83

Is it possible to use CSS to disable autocomplete on a form element (specifically a textfield)?

I use a tag library which does not permit the autocomplete element and I would like to disable autocomplete without using Javascript.

43

You can use a generated id and name everytime, which is different, so the browser cannot remember this text-field and will fail to suggest some values.

This is at least the cross browser safe alternative, but I would recommend to go with the answer from RobertsonM (autocomplete="off").

  • 3
    A side effect of this is, that the browser history gets cluttered with many different (random) form fields. Every lookup for known values in the browsers local databae will take some time. – dermatthias May 27 '11 at 5:25
  • 4
    Nice idea, but it does not prevent credit card numbers from being saved into the unencrypted autocomplete database. – Hans-Peter Störr Jun 25 '12 at 14:03
  • If you don't use static control names/id's then any scripting will be broken and any form data collection will also break (unless every aspect of your application is aware of the new naming convention and is dynamically updating any scripting/data collection as well). – Gary Richter Apr 8 '15 at 13:50
  • I you must avoid autocomplete, "randomizing" the field names is the only real way to go. Using any hint like autocomplete="off" is going to be ignored in Browser X version (current + 1). (For example, latest Google Chrome ignore autocomplete=off.) – Mikko Rantalainen Jan 9 '17 at 11:36
  • @kmoser: Even if you defeat browser's autocomplete feature by randomizing element id it will still save it in cache (i.e. on a user's hard drive.) Which is a horrible thing to do to someone's credit card number or any other sensitive information. Additionally, it unnecessarily clutters your user's disk drives. Each time they visit your page a new (cookie-like) file will be saved on their computer. Just for the heck of it, try to clear your Chrome cache and see how much space it will free up (if you haven't done it for a while). That's why I call it an awful idea. – c00000fd Jul 4 '17 at 22:49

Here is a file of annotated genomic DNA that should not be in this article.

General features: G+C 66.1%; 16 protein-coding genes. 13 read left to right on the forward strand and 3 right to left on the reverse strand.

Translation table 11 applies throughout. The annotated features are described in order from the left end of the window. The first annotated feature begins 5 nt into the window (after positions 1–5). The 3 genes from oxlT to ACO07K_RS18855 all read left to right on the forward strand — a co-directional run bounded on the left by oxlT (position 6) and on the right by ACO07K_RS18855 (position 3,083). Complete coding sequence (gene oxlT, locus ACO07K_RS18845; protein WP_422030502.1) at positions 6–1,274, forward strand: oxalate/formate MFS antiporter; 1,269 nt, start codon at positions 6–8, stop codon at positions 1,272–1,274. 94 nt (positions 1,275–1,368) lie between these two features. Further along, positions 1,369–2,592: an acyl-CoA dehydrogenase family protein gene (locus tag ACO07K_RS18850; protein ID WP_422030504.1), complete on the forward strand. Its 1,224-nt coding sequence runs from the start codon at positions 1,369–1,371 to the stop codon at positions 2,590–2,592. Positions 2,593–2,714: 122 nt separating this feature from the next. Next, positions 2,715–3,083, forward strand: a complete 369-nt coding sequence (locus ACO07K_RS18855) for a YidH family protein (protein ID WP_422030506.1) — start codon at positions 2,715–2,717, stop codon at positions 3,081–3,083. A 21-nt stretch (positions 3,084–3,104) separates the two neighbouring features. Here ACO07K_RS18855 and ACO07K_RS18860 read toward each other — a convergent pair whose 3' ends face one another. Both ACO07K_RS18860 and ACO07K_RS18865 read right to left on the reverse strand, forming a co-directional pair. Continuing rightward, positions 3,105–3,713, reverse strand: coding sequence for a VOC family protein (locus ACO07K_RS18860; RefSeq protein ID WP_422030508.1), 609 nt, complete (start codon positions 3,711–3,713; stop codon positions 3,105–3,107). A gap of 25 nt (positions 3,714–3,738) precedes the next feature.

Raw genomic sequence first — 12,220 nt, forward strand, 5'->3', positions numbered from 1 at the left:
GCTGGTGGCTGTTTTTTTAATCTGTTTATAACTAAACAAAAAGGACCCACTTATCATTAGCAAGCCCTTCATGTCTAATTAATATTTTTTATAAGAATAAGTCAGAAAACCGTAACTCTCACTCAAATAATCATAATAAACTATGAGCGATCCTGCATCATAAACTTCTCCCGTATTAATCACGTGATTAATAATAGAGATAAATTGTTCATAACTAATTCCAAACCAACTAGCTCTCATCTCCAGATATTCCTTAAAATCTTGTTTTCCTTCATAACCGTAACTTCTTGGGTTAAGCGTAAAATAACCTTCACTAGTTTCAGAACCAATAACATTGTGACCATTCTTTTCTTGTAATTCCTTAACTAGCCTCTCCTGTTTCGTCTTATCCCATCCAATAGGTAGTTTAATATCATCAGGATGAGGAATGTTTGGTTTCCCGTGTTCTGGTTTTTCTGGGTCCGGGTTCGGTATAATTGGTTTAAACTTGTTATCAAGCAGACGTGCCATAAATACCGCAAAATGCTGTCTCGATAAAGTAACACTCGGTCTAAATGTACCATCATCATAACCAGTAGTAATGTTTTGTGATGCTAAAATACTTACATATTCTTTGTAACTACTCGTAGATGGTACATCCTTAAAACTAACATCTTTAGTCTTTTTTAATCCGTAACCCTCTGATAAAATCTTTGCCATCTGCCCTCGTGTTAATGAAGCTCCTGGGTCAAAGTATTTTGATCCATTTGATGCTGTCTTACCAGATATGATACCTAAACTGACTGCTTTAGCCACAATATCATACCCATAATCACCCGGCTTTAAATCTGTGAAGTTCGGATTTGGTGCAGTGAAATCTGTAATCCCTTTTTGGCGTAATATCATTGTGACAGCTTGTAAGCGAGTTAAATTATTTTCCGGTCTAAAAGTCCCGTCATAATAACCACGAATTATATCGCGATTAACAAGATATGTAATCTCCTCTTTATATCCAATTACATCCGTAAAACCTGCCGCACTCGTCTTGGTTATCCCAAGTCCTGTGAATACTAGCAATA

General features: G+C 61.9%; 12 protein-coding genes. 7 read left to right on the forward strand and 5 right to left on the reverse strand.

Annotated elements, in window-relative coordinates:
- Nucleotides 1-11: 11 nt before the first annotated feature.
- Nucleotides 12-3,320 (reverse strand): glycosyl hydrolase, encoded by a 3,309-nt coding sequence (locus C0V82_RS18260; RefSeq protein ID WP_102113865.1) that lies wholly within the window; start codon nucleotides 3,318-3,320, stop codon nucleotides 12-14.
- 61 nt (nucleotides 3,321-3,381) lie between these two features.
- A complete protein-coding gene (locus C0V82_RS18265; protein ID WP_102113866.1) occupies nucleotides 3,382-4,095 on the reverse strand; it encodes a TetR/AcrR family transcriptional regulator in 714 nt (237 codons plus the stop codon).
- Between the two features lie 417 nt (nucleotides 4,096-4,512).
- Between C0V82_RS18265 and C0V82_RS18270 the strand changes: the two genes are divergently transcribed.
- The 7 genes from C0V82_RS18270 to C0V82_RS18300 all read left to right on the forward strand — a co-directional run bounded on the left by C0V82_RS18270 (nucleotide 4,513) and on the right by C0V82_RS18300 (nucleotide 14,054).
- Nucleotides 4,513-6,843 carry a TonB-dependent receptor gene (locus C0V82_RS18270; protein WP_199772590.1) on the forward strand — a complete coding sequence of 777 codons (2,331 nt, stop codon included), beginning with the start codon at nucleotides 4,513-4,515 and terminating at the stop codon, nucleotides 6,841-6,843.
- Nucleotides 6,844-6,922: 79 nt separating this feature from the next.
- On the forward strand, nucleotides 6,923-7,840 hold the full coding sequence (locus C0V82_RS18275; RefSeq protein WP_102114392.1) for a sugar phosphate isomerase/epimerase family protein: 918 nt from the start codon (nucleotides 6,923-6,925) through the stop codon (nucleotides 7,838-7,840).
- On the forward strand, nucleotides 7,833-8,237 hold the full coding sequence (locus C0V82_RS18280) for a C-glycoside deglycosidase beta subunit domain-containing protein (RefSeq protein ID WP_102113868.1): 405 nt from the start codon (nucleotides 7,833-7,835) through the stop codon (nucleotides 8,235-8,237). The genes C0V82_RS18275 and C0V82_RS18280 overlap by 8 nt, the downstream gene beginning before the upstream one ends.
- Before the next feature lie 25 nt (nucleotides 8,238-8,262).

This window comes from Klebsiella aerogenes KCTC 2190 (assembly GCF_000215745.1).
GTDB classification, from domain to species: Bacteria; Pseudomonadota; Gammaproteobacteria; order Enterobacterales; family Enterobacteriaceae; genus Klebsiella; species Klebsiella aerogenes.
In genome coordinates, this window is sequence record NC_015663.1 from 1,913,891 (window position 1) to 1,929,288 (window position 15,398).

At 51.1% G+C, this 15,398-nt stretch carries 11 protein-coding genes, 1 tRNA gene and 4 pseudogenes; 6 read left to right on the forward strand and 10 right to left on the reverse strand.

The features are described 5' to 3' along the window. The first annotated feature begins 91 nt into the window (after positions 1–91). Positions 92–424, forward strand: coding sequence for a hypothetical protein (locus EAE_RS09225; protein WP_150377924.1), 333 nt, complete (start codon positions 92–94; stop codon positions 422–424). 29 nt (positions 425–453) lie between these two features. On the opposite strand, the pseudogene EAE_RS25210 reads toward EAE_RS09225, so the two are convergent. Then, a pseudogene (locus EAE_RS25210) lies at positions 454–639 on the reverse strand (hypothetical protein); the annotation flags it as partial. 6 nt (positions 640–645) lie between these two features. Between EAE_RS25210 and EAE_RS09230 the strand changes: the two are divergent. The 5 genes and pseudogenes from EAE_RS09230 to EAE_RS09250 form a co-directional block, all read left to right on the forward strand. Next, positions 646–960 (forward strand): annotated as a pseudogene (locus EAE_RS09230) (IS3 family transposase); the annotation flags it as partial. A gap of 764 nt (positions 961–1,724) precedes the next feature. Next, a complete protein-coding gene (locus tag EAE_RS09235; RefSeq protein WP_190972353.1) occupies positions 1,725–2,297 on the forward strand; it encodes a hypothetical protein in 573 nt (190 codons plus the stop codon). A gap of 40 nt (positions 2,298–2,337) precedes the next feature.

117

As it stands, there is no 'autocomplete off' attribute in CSS. However, html has an easy code for this:

<input type="text" id="foo" value="bar" autocomplete="off" />

If you're looking for a site-wide effector, an easy one would be to simply have a js function to run through all 'input' s and add this tag, or look for the corresponding css class / id.

The autocomplete attribute works fine in Chrome and Firefox (!), but see also Is there a W3C valid way to disable autocomplete in a HTML form?

47

you can easily implement by jQuery

$('input').attr('autocomplete','off');
  • 3
    In majority of cases, $('form').attr('autocomplete','off'); is much more efficient (see comment to an answer below) – irakli Feb 28 '14 at 0:26
  • @irakli In my case, using form is the ONLY thing that worked. Not input. Thanks. – khaverim Jul 22 '14 at 20:20
  • 1
    Hi, 2018 and this is just about the only way I can get this to work these days. Also, @irakli this is true if you need to use on an entire form us the form as the selector. – Devon Kiss Jul 4 '18 at 23:27
15

If you're using a form you can disable all the autocompletes with,

<form id="Form1" runat="server" autocomplete="off">